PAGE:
Identifying (in Order to Improve) Your Path to the Cloud

Do you know how you're connecting to the cloud? Knowing this will help you find the most efficient and economical way to get you what you need.

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Identifying (in Order to Improve) Your Path to the Cloud

When we look at this picture, we see the topology of the Amazon hubs and regional data centers. When you decide you want to use a server in that cloud environment (i.e., making it yours), you only get a small slice of it. There are countless others that are also connecting to their own servers in the cloud—creating a congested and potentially high latency traffic flow.

Many will purchase an unclear path from their Internet Service Provider (ISP), while others have realized they need a more predictable connection. The problem that then arises is the network; the only way you can access it is by getting to the server as fast as you can.

Here are the three ways of connecting: 

  1. You’re not using enough Amazon data, so you use your existing internet connection. With this, there is little to no security functionality. To enhance security, a VPN tunnel would be built to protect your data as it leaves your office and goes to the cloud environment.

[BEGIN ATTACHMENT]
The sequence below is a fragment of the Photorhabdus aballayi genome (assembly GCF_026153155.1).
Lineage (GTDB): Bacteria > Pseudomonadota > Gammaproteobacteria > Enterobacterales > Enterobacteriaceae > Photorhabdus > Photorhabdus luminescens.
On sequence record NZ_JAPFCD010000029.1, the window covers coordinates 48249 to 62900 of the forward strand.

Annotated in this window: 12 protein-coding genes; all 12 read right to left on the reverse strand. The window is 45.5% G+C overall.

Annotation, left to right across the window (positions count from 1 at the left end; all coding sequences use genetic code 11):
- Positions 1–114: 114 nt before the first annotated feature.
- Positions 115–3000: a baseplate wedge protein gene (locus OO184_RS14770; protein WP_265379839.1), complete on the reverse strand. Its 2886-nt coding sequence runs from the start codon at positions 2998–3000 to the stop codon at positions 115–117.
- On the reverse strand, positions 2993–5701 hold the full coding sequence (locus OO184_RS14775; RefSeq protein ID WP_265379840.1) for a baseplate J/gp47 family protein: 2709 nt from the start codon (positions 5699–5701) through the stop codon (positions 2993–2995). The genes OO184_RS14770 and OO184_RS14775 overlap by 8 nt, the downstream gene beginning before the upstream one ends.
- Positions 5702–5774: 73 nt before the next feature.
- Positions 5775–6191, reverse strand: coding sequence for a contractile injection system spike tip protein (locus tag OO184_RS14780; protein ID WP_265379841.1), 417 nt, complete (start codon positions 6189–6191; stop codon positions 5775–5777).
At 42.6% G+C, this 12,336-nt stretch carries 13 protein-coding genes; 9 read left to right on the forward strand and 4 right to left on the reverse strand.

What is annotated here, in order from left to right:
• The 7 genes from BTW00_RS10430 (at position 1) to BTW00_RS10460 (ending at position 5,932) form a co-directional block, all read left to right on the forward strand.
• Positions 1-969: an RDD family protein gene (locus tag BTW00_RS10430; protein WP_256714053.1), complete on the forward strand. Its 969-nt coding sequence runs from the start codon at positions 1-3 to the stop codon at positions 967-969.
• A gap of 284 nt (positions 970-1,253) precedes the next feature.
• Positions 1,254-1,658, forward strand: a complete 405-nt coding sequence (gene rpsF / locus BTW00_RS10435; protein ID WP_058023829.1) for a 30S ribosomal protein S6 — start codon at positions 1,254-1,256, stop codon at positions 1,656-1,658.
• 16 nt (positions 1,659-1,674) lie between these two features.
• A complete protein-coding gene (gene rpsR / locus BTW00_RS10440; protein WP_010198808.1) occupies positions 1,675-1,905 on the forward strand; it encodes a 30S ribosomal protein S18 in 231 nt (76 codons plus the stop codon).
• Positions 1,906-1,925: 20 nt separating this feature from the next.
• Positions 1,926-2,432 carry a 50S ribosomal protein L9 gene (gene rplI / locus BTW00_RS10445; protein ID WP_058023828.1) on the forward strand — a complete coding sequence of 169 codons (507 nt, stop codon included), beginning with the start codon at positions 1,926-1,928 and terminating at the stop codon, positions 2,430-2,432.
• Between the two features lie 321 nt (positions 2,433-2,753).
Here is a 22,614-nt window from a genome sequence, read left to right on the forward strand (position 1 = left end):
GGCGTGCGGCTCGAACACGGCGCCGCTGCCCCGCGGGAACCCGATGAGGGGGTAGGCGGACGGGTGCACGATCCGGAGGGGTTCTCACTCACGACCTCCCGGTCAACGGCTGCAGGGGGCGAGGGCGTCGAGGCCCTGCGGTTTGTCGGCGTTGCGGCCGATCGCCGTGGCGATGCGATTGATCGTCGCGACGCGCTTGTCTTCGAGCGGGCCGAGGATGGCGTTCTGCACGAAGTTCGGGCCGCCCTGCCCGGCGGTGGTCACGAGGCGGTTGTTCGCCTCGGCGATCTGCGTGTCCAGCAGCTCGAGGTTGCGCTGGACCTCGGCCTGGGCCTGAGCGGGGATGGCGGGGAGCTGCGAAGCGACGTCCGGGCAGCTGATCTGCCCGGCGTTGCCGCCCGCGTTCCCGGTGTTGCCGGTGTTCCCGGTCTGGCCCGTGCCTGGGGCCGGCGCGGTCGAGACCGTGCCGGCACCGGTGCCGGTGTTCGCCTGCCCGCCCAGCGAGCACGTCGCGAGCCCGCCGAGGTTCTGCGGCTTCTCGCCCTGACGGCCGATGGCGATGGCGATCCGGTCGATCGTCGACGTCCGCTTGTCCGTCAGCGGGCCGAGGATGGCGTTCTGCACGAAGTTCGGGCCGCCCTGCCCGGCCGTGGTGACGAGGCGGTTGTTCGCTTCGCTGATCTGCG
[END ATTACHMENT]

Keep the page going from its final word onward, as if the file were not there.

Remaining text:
2. You have Direct Connect (DX, Express Route, etc.) which limits congestion—giving you higher speed at a fixed, and typically lower, cost. Although it is private to your company and employees, it doesn’t necessarily give you a fixed path into your cloud environment or indicate where your data is going. Did you know that 90% of the time, your cloud data goes through the Markley data center? Using Direct Connect means security is designed at a single location; this often doesn’t account for remote workers or other office sites. If it does, it means data is then going from their location to the Direct Connect site to the data center and then to the cloud. Seems very cumbersome and unsecure, right?
  3. You use the Markley Network Fabric—giving you visibility, transparency, and the option for integrated cloud security within the data center itself, along with the ability to add other services into your single connection. The path from your location to the cloud is now secure and can easily be adjusted for the services needed by your team. Since security is in the data center, your data goes from the starting point through security measures to the desired location—providing greater security and control.

In the end, security and visibility are the top priorities when it comes to using your cloud environment; after all, it is just someone else’s data center to which you’re sending your pertinent data. Make sure the connection gives you the best value for the performance, flexibility, and resiliency that your company needs as it continues to expand. 

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